The opinion of the court was delivered by: STEWART
In this action, plaintiff Bulk Oil (Milano) S.R.L. ("Bulk Milano)") seeks to recover damages from defendants Sun International Ltd. ("SIL") and Sun Oil Trading Company ("SOTC") (collectively "Sun") for their alleged wrongful attachment of Bulk (Milano)'s oil in Ravena and Mantua, Italy. Bulk (Milano) also seeks damages from defendants' alleged violation of the Racketeering Influenced and Corrupt Organization Act "RICO"), 18 U.S.C. § 1961 et seq. (1976). Defendants have moved to dismiss this action on the grounds of forum non conveniens. We grant this motion.
In Gulf Oil Corporation v. Gilbert, 330 U.S. 501, 91 L. Ed. 1055, 67 S. Ct. 839 (1947), the Supreme Court established a balancing test for resolving motions to dismiss on the basis of forum non conveniens. Gulf Oil provides a list of "private interest" and "public interest" factors to be considered in the exercise of the trial court's discretion. As Judge Weinfeld recently summarized in Fustok v. Banque Populaire Suisse, 546 F. Supp. 506, 509 (S.D.N.Y. 1982):
The private interest factors include the location of evidence and witnesses, the availability of process to compel attendance of unwilling witnesses, as well as other practical problems that make trial of a case easy, expeditious, and inexpensive. The public interest factors include the difficulty which arises when a forum must apply foreign choice of law rules and foreign law, the administrative problems which follow when litigation is added to existing heavy case loads in contested centers rather than being handled at its origin, and the imposition of jury duty upon a community which has no relation to the litigation.
While ordinarily there is a strong presumption in favor of the plaintiff's choice of forum, this presumption applies with less force when the plaintiff is foreign. Piper Aircraft Co. v. Reyno, 454 U.S. 235, 255, 70 L. Ed. 2d 419, 102 S. Ct. 252 (1981). In addition, the possibility that the substantive law to be applied in the alternative forum may be less favorable is not to be given conclusive or even substantial weight in the forum non conveniens inquiry. Id. at 247.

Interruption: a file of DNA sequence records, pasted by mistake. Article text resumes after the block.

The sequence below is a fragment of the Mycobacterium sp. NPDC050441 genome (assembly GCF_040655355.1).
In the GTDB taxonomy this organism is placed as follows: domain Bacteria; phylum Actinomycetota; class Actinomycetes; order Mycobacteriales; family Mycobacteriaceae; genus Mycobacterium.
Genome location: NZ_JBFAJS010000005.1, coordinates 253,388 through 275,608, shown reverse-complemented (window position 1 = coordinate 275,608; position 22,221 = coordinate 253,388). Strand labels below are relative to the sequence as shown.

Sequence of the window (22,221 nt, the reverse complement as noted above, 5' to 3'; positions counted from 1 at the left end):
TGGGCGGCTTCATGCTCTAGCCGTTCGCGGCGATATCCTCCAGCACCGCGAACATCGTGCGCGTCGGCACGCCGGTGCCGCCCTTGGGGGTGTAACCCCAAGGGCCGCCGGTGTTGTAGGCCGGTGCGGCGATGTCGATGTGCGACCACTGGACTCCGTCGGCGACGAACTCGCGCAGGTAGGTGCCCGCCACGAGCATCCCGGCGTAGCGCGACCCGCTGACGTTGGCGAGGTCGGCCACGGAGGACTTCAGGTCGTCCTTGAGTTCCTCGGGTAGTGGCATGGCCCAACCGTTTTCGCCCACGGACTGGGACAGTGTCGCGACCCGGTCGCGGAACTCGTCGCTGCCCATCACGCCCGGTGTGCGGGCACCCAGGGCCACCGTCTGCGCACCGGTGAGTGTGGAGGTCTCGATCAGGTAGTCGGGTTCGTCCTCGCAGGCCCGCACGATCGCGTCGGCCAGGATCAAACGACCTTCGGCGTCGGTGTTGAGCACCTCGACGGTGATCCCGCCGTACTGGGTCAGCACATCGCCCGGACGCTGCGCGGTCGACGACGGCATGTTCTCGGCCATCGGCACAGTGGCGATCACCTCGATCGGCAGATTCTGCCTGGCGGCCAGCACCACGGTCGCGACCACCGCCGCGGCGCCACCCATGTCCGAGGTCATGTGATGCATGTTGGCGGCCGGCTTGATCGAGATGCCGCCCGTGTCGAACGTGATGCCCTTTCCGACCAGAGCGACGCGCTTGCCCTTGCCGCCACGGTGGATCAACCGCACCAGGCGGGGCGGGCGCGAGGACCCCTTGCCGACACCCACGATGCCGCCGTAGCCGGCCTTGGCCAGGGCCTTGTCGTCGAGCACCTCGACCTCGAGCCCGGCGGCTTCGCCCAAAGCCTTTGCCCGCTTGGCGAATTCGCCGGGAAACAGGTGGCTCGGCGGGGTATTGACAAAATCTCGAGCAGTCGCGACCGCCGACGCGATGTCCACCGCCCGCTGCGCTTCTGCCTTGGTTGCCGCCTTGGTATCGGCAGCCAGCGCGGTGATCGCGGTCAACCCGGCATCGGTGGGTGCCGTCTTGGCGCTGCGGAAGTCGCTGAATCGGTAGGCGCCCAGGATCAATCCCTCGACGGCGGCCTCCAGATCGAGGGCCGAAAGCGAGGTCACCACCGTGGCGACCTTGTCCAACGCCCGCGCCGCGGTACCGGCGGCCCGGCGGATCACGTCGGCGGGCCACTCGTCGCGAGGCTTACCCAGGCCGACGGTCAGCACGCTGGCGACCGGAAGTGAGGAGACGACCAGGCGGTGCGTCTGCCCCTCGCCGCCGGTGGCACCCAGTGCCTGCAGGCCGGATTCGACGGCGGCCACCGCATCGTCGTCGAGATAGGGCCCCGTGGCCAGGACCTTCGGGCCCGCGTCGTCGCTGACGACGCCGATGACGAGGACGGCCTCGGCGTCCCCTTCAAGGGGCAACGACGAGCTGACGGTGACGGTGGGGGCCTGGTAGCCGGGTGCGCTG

In this case, the alleged wrongful attachment occurred in Italy, and the issue of its wrongfulness is currently being litigated in the Italian court. Plaintiff is an Italian corporation, and we would assume that all of its records are kept in Italy in Italian.
Some of the material witnesses to the attachment are citizens of Italy (others are apparently Bermudan). Many of the documents relevant to the attachment are in Italian. See Aff. of Mark Ladner at P14(f) and (g).
Defendants assert that Italian law will govern plaintiff's claim for damages from the wrongful attachment. Plaintiff disputes this assertion, but does not indicate what law should be applied to its claim.
Given New York's "governmental interest analysis" in choice of law determinations in the tort context, see, e.g., Clark v. Celeb Publishing Inc., 530 F. Supp. 979, 982 (S.D.N.Y. 1981), we do not see how the law of New York could possibly apply. Defendants are a Delaware corporation with its principal place of business in Pennsylvania and a Bermuda corporation. Although we have not had the benefit of the parties' briefs on the matter, we would assume that Italy is the forum with the most significant relationship with the facts and the parties here. Under these circumstances, we conclude that the weight of the public and private interest factors tilt toward an Italian forum. Plaintiff argues that its case should not be dismissed because Italian law does not provide for punitive damages, while United States law does, and because an Italian court would not hear its RICO claim. As noted above, ahowever, a difference in substantive law does not carry great weight in a forum non conveniens determination. Moreover, for reasons similar to those expressed in our Bulk Oil (Zug) decision, we find the complaint as currently pleaded does not state a RICO claim.
For these reasons, we grant defendants' motion to dismiss this case on the grounds of forum non conveniens.